51. St. Mary'sOldhamOldham, East and Saddleworth
52. LongsightManchesterManchester, Gorton BC
53. CentralBarrow-in-FurnessBarrow and Furness CC
54. Parr and HardshawSt. HelensSt. Helens, South BC
55. Shear BrowBlackburn with DarwenBlackburn BC
56. Queen's ParkBlackburn with DarwenBlackburn BC
57. ValleyLiverpoolLiverpool, Garston BC
58. BroughtonSalfordSalford BC
59. BradleyPendlePendle BC
60. DerbyBoltonBolton, South-East BC
61. Little HultonSalfordWorsley CC
62. Knowsley ParkKnowsleyKnowsley, North and Sefton, East CC
63. SalterbeckAllerdaleWorkington CC
64. St. Michael'sKnowsleyKnowsley, South
65. CastlefieldsHaltonWeaver Vale CC
66. BrinningtonStockportStockport BC
67. HulmeManchesterManchester Central BC
68. AbercrombyLiverpoolLiverpool, Riverside BC
69. CheethamManchesterManchester, Blackley BC
70. BlackfriarsSalfordSalford BC
71. St. GabrielsKnowsleyKnowsley, South CC
72. OrdsallSalfordSalford BC
73. CountyLiverpoolLiverpool, Walton BC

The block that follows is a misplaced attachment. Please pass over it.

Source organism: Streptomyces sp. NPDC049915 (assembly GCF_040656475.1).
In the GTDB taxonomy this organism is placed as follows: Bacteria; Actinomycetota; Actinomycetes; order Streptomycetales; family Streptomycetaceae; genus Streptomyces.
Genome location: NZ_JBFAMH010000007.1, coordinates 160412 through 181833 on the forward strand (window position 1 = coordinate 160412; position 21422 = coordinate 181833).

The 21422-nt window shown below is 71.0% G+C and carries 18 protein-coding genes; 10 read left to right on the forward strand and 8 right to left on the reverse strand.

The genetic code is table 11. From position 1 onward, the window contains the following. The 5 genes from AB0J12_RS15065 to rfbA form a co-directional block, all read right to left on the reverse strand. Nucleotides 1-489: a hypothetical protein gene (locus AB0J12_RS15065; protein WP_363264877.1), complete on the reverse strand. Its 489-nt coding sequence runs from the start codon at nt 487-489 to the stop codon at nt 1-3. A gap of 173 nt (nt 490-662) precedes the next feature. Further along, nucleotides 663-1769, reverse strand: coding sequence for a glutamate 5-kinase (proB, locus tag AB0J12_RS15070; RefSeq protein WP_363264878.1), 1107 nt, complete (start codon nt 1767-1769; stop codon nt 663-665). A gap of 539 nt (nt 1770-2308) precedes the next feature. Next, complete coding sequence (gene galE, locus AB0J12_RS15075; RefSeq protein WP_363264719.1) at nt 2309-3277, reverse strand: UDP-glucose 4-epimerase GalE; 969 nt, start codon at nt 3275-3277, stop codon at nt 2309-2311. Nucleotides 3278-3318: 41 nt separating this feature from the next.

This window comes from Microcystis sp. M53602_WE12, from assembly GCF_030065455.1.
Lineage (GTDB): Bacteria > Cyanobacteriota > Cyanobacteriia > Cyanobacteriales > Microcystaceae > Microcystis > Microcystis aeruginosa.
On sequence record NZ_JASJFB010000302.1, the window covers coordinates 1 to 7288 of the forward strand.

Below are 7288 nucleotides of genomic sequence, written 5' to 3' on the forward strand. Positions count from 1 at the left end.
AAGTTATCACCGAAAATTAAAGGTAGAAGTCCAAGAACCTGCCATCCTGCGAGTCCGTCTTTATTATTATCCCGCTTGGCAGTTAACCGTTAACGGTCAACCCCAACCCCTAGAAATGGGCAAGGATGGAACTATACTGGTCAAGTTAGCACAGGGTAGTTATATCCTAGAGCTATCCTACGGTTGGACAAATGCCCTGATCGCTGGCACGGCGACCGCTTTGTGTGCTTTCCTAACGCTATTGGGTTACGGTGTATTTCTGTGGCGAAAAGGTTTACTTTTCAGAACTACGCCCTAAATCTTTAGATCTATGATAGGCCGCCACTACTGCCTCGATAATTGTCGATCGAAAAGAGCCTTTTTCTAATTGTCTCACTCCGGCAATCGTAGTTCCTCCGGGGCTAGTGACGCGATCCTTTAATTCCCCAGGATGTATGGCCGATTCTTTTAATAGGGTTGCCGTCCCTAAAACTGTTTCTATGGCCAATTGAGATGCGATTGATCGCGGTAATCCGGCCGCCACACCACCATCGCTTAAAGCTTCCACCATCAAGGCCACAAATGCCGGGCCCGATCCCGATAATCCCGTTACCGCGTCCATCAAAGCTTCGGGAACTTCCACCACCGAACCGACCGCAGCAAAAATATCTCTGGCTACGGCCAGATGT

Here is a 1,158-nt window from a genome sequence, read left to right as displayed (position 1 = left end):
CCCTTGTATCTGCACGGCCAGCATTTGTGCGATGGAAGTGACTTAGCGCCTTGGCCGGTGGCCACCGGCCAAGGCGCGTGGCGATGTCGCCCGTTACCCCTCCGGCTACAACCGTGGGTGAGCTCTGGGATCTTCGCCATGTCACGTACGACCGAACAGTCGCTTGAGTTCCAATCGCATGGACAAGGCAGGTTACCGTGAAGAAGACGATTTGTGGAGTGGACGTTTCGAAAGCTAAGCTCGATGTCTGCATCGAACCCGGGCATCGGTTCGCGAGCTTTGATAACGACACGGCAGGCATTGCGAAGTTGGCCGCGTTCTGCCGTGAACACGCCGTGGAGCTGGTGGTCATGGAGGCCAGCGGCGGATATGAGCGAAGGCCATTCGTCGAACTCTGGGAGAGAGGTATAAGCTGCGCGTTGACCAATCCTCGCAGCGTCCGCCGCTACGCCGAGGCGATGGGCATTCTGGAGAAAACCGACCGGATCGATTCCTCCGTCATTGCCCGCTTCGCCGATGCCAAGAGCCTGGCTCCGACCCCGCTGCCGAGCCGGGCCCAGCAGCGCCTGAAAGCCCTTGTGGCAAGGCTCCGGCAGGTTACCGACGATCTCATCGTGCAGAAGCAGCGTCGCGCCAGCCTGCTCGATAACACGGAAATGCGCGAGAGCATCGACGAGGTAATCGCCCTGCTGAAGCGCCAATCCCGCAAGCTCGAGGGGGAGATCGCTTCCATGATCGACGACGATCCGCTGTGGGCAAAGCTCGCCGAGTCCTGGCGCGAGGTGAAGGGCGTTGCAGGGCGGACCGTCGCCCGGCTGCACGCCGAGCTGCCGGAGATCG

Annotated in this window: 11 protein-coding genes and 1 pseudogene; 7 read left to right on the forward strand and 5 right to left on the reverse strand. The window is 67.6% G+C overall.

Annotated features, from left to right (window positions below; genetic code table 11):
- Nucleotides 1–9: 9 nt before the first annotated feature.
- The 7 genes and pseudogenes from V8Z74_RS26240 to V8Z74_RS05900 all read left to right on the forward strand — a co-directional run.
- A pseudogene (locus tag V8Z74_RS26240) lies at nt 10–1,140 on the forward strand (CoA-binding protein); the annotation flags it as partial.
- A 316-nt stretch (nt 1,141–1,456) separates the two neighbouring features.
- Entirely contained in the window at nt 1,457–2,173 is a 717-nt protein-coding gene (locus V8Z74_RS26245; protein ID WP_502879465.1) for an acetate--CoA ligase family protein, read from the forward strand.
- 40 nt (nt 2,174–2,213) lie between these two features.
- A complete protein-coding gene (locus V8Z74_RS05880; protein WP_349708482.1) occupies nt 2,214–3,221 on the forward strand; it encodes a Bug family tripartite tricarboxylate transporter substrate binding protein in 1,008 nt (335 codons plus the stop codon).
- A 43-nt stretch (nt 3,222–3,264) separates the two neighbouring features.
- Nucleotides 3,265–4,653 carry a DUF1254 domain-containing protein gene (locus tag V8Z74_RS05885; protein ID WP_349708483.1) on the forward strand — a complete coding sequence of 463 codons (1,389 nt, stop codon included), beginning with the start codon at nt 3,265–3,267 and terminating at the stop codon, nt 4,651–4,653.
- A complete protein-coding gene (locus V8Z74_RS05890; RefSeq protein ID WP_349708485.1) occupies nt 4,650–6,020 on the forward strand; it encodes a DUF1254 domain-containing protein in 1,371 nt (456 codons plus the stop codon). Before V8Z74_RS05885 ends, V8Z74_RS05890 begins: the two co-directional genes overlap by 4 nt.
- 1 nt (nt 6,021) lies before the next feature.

74. ParkBlackpoolKnowsley, North and Sefton, East CC
75. NorleyWiganWigan CC
76. EwanriggAllerdaleWorkington CC
77. AlexandraBlackpoolOldham, West and Royton BC
78. SeacombeWirralWallasey BC
79. Bank HallBurnleyBurnley BC
80. Halewood SouthKnowsleyKnowsley, South CC
81. TanhouseWest LancashireWest Lancashire CC
82. BastwellBlackburn with DarwenBlackburn BC
83. FishwickPrestonPreston BC
84. RisedaleBarrow-in-FurnessBarrow and Furness CC
85. ClaremontBlackpoolBlackpool, North and Fleetwood CC
86. PendletonSalfordSalford BC
87. WhitefieldKnowsleyKnowsley, North and Sefton, East CC